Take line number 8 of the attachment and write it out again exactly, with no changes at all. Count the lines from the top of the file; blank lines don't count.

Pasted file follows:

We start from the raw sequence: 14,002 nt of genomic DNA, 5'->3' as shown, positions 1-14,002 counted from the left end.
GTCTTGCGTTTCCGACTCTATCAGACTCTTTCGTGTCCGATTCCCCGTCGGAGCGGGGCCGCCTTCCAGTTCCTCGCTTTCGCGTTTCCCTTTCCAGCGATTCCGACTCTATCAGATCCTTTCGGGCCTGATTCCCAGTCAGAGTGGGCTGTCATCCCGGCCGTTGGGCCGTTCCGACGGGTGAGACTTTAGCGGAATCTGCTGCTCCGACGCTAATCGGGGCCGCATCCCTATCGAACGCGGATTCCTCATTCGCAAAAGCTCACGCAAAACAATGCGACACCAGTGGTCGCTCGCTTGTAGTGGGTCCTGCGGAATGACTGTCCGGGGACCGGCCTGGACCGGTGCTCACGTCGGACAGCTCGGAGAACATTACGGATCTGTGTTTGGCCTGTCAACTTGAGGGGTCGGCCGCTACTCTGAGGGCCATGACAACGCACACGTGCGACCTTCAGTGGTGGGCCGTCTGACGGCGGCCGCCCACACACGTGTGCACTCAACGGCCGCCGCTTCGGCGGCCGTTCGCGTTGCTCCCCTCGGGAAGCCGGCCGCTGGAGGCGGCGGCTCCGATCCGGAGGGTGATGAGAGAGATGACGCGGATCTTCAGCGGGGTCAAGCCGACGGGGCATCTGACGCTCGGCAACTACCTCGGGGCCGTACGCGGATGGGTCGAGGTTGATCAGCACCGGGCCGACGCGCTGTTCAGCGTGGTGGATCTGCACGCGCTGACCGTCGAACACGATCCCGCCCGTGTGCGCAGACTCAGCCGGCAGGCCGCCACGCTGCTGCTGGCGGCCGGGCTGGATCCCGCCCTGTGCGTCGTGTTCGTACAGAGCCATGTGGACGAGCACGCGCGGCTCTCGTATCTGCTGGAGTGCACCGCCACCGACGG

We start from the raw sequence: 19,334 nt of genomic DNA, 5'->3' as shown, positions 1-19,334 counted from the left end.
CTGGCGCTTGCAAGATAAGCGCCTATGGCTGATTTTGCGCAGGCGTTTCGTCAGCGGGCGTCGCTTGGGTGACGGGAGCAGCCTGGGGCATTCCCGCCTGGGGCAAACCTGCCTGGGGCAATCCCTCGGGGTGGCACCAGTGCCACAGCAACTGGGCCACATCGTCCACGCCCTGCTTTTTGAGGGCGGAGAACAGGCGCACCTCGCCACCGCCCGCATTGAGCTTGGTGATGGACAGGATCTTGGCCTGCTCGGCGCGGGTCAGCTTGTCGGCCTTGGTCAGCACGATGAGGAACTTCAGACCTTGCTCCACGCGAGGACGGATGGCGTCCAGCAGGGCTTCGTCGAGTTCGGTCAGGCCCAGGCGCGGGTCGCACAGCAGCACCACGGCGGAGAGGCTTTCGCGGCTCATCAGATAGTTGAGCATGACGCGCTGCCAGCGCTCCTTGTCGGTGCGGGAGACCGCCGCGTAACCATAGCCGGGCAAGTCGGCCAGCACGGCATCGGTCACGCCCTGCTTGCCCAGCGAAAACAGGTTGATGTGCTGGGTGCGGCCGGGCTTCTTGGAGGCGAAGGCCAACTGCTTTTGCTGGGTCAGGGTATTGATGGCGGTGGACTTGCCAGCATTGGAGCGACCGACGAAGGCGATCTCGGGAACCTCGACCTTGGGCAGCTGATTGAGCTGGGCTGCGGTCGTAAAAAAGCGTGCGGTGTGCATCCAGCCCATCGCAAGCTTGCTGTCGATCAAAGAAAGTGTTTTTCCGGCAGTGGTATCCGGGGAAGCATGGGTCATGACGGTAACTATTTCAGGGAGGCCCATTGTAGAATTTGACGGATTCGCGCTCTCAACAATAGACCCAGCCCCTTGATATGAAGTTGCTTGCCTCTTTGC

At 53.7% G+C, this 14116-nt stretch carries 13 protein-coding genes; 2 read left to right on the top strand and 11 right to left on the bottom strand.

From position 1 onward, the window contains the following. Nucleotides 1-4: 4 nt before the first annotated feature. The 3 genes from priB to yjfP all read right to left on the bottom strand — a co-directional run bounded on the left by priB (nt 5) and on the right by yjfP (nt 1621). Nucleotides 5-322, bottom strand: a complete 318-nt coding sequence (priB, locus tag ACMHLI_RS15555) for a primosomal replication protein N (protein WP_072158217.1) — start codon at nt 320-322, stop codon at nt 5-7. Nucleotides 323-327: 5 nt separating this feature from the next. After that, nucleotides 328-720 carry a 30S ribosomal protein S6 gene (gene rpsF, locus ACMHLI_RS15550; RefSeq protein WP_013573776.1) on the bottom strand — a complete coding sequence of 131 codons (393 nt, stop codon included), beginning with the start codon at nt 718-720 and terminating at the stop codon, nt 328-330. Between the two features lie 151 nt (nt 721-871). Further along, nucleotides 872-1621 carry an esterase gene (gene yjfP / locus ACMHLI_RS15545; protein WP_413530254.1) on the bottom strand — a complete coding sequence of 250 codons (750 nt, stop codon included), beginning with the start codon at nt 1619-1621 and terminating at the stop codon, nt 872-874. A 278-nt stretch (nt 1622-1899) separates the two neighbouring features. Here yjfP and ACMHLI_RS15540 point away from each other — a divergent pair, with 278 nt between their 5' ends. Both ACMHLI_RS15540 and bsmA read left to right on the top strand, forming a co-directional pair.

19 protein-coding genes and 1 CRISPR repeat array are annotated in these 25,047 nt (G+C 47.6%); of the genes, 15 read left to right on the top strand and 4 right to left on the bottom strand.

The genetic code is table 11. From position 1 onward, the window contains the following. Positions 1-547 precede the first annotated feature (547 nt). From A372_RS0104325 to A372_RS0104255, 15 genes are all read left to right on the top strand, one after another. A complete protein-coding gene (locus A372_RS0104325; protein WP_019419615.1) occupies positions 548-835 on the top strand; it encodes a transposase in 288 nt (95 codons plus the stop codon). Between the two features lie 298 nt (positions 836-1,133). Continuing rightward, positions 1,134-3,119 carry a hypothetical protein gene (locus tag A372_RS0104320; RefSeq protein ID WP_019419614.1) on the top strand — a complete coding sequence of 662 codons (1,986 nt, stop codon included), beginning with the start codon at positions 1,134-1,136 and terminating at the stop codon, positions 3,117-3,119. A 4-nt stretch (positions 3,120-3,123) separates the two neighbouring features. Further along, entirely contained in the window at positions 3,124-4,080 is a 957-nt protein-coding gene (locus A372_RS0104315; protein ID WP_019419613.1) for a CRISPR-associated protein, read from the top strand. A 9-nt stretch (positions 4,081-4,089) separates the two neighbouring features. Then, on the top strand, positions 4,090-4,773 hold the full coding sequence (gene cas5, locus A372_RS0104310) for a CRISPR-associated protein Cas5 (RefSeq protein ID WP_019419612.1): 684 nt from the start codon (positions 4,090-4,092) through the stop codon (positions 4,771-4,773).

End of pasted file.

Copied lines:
The genetic code is table 11. From position 1 onward, the window contains the following. Positions 1-547 precede the first annotated feature (547 nt). From A372_RS0104325 to A372_RS0104255, 15 genes are all read left to right on the top strand, one after another. A complete protein-coding gene (locus A372_RS0104325; protein WP_019419615.1) occupies positions 548-835 on the top strand; it encodes a transposase in 288 nt (95 codons plus the stop codon). Between the two features lie 298 nt (positions 836-1,133). Continuing rightward, positions 1,134-3,119 carry a hypothetical protein gene (locus tag A372_RS0104320; RefSeq protein ID WP_019419614.1) on the top strand — a complete coding sequence of 662 codons (1,986 nt, stop codon included), beginning with the start codon at positions 1,134-1,136 and terminating at the stop codon, positions 3,117-3,119. A 4-nt stretch (positions 3,120-3,123) separates the two neighbouring features. Further along, entirely contained in the window at positions 3,124-4,080 is a 957-nt protein-coding gene (locus A372_RS0104315; protein ID WP_019419613.1) for a CRISPR-associated protein, read from the top strand. A 9-nt stretch (positions 4,081-4,089) separates the two neighbouring features. Then, on the top strand, positions 4,090-4,773 hold the full coding sequence (gene cas5, locus A372_RS0104310) for a CRISPR-associated protein Cas5 (RefSeq protein ID WP_019419612.1): 684 nt from the start codon (positions 4,090-4,092) through the stop codon (positions 4,771-4,773).